We’ve been working on the I39/90 project for a few years now,
and some of the work is finally coming together. In Edgerton, WI two of our staff were able to get out on a boat to view the construction of the Northbound Rock River Bridge. The 54-inch prestressed girders have been set across the bridge, and the forms for pouring the deck are currently in place.
Last week construction crews lowered a 300’ long, 1.2 million pound steel span of the old westbound Interstate 90 Dresbach bridge 70 feet down to a barge in the Mississippi River. This was the second span to be lowered. Last month, crews lowered the eastbound span of I-90. Traffic on the river’s navigational channel west of La Crosse, Wisconsin, was closed while the beam was lowered. To lower the beam, crews used a frame lowering system which used jacks to lower the span at a rate of 30 inches each 15 minutes.
Westbrook was on site for the lowering of the eastbound span.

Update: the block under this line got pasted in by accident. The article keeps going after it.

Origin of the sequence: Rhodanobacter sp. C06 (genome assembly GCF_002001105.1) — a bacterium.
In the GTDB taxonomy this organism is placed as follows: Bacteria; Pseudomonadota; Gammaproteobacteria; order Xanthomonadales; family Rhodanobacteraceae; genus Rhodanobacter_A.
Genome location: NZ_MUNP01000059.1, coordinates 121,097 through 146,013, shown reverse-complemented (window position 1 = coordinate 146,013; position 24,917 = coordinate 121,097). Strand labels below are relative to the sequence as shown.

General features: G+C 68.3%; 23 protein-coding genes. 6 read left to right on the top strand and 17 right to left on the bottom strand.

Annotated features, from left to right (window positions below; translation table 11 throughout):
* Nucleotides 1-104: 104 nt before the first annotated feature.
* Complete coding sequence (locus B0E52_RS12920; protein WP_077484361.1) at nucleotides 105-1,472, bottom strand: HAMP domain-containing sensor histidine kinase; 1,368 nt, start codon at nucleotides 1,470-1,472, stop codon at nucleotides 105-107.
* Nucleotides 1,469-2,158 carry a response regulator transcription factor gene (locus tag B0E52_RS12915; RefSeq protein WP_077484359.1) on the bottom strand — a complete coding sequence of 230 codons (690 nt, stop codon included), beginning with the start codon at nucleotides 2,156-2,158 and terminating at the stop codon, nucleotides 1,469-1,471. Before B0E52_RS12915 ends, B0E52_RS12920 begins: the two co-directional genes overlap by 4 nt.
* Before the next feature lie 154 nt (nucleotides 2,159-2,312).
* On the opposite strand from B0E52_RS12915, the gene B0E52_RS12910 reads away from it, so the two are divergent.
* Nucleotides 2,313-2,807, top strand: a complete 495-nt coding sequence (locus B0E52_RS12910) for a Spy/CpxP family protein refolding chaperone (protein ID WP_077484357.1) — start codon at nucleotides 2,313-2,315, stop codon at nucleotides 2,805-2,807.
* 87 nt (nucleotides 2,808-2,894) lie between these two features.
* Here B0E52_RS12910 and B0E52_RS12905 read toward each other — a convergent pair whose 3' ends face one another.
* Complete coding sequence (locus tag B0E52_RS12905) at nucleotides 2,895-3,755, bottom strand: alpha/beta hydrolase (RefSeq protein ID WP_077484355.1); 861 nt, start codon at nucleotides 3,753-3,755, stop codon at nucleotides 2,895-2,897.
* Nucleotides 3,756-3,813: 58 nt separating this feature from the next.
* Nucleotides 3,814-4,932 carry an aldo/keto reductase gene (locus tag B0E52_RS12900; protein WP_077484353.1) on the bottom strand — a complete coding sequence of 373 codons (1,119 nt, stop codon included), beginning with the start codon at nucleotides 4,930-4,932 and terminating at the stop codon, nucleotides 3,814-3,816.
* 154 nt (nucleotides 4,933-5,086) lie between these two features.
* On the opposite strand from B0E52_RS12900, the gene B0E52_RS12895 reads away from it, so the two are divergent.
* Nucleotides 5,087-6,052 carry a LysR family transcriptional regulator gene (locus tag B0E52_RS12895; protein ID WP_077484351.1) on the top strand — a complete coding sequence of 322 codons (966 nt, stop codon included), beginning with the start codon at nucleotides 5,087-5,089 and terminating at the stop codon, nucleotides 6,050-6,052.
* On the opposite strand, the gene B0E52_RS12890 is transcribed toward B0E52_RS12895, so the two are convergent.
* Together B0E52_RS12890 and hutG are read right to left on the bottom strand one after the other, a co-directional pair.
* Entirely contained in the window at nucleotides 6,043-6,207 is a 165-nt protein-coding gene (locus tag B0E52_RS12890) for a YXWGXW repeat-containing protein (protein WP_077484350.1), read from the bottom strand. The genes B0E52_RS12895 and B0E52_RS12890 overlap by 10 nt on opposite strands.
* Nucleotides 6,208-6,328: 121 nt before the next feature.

At the piers, the girders are 22’ deep, which are some of the deepest steel bridge girders in the country. Two 10’ long pieces of the girders will be preserved at Purdue University’s Steel Bridge Research, Inspection, Training, and Engineering Center, S-BRITE.
If you’d like more information about the progress of this project, “like” the Facebook page to stay up-to-date. https://www.facebook.com/DresbachBridge/
Please join me in extending best wishes to Jim Geishirt, who is retiring from Westbrook on May 31st after devoting 26 years to being a productive team member as a Civil Engineering Technician. Jim will be greatly missed by staff and clients alike. We have all benefited from his dedication, knowledge, and hard work. Jim was always the one to step up to the plate when even the smallest tasks needed to be done whether that be for a project or around the office. He will be sorely missed and not easily replaced.
We know you all join us in wishing Jim well as he starts a new chapter in his interesting life. We know he is eager to catch up on the traveling and sailing he loves so much.
Westbrook performed Phase 1 & 2 demolition plans for the removal of the concrete deck and concrete girders. The challenge was setting a 550 TON crane on the existing bridge to remove the bridge slab and girders. WAE analyzed the existing bridge to ensure that the bridge could support the crane outriggers.